"The INS has access to databases with some information about suspected terrorists, but it is not clear that the INS consistently checks these databases before asylum decisions are made," the IG reported. "We believe that this case reveals that the INS and the State Department need to coordinate more closely on appropriate procedures for accessing and sharing information that would suggest a detained alien or asylum applicant may be a terrorist." The INS also does not have a centralized database recording all immigration-related apprehensions along the country's border with Canada, the report said.
Mezer's case highlights "the difficulty in controlling illegal immigration into the United States. [It] also reveals the shortage of Border Patrol resources available along the Northwest border," the report added. "Aliens entering the United States illegally along the Northwest border are rarely prosecuted, even after repeated apprehensions… and they are normally returned to Canada voluntarily, able to try again at any time to return to the United States."
The INS detained only about 12,000 people trying to cross the border illegally from Canada last year, compared with more than 1.6 million from Mexico.
The other man arrested, Khalil, had entered the United States with a C-1 transit visa, allowing him to stay in the United States for up to 29 days while en route from the Palestinian-controlled West Bank of Israel to Ecuador. Khalil arrived in the United States on Dec. 6, 1996, but never continued his journey to Ecuador, renting an apartment in Brooklyn with Mezer instead.
According to the IG report, the State Department's consular officer in Israel, who issued Khalil's visa, "did not check Khalil's representations, require him to show a ticket to Ecuador or ask for evidence of sufficient funds for the trip to Ecuador. Nor did the consular officer consider requiring Khalil to travel through the United States to Ecuador in a "transit without visa" status, which would have allowed Khalil to go to the United States to catch a connecting flight to Ecuador, but would have required him to remain in the airport… Neither the immigration inspector nor the consular officer thought it was his or her role to verify that Khalil had a ticket to Ecuador or funds for the trip."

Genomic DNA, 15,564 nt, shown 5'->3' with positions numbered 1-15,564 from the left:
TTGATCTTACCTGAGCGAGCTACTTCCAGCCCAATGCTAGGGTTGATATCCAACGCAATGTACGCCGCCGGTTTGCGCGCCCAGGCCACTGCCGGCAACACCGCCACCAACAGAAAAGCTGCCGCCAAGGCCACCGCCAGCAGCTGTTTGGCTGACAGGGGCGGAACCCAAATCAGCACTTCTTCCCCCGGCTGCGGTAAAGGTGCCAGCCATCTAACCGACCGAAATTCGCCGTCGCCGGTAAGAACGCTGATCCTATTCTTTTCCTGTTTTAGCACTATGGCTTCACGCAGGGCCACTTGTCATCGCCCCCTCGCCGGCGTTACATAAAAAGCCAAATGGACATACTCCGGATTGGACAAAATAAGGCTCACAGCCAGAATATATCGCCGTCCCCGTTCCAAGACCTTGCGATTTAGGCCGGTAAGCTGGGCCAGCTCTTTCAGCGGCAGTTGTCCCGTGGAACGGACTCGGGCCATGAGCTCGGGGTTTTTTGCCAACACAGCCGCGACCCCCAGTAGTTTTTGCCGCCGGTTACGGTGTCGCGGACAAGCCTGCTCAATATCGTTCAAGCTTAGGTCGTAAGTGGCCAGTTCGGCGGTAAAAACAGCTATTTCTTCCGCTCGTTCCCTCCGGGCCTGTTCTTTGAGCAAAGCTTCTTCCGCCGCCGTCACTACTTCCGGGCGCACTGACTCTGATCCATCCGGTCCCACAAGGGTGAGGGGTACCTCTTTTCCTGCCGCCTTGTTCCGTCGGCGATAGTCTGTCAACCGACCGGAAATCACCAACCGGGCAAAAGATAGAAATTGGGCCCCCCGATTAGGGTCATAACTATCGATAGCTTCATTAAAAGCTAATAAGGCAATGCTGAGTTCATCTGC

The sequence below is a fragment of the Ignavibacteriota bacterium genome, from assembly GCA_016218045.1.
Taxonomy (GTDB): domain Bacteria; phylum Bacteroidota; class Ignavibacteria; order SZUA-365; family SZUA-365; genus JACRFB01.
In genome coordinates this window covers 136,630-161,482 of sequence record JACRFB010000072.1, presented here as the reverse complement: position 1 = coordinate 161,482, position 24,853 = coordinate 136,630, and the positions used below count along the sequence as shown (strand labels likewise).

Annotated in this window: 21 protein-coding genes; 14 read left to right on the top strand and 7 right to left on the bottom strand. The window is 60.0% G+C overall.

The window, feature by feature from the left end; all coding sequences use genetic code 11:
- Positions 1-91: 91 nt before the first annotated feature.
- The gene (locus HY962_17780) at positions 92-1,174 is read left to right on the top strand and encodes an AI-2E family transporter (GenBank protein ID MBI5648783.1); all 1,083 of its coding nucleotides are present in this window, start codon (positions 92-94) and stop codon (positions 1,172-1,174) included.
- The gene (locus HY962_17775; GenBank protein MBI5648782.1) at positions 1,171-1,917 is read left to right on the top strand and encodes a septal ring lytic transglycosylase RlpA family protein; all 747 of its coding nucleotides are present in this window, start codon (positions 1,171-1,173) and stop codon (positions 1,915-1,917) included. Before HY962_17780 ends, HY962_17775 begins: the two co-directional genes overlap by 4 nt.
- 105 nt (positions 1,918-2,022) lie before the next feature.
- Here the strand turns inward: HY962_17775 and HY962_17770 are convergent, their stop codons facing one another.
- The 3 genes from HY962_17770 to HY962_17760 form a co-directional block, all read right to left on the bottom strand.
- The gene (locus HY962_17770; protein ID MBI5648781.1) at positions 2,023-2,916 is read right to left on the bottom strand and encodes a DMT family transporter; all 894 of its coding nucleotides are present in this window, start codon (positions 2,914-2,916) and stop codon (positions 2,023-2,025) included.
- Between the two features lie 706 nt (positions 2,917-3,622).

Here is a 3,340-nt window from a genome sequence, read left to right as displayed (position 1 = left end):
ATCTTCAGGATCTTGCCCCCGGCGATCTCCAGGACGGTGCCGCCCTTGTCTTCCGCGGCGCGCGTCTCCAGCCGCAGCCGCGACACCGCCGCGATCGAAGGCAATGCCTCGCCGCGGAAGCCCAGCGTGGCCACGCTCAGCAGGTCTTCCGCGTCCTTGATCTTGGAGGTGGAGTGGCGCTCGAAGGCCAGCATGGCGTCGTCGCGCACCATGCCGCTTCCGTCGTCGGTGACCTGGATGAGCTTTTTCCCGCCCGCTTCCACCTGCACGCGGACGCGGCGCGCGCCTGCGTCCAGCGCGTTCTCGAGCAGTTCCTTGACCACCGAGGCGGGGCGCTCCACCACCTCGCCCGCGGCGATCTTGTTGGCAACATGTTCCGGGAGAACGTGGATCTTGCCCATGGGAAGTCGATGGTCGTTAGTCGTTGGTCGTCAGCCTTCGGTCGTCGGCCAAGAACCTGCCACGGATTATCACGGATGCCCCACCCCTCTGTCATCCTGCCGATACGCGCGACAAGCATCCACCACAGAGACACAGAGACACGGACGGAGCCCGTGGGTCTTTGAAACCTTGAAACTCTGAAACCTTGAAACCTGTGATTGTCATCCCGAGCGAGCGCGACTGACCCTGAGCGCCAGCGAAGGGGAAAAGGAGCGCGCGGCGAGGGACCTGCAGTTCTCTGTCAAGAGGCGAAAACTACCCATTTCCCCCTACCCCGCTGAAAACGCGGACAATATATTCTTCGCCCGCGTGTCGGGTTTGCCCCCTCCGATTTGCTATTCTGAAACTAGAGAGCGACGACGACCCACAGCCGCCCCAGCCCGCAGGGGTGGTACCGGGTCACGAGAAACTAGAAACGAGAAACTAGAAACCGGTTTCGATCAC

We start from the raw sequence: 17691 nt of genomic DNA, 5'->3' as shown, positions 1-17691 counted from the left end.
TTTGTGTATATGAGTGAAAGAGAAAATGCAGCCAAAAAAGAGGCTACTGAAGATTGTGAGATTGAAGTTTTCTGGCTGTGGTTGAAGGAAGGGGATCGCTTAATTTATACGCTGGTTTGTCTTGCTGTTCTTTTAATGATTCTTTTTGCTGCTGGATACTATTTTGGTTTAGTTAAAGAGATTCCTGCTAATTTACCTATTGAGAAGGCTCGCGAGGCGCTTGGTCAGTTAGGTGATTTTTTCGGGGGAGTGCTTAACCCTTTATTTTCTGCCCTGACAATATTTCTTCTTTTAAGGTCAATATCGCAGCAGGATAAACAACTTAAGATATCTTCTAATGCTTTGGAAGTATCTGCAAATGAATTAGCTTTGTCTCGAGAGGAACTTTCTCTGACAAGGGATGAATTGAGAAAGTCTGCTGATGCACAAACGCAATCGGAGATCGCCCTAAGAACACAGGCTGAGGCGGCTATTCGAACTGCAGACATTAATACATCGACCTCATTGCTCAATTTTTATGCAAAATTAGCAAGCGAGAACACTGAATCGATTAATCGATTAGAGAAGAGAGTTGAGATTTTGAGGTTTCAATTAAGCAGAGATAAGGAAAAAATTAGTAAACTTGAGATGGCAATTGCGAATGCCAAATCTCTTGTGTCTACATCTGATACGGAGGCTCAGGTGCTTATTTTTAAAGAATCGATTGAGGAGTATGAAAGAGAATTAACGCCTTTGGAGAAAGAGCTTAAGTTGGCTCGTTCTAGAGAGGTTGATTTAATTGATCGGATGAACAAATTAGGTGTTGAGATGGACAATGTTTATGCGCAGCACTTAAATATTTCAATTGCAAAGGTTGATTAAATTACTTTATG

When Khalil overstayed his visa, no INS officer sought to find him because of the large number of illegal aliens in the United States, the report said.
Michael Bromwich, the inspector general who issued the report and who is now a partner at the law firm of Fried Frank Harris Shriver & Jacobson, said he was "not aware of any substantial success in improving" cooperation between State's Consular Affairs division and the INS since the report was issued.
Likewise, Bromwich said the INS was doing little to enforce visa time limits, and continues to be understaffed at the Canadian border. "There's a shockingly small cohort of inspectors to enforce a border that is hundreds of miles long," he said.
About 300 INS border patrol agents guard the 4,000-mile border (excluding Alaska) between the United States and Canada, according to the most recent INS statistics, which date to 1999.
INS spokeswoman Nicole Chulick said she was not familiar with the "Bombs in Brooklyn" report, and could not comment on steps taken by the INS in response since 1998. Four other INS officials called by Government Executive did not return phone calls, or declined to comment.
An aide with the House Judiciary Immigration Subcommittee, speaking on condition of anonymity, said that an immigration reform measure enacted in 1996 contained a provision requiring greater cooperation between the INS and State on tracking down foreign visitors who overstay their visas. But members of Congress representing border districts pushed through a modification of that provision a couple years later, fearing that it would hamper tourism along the Canadian border, said the aide.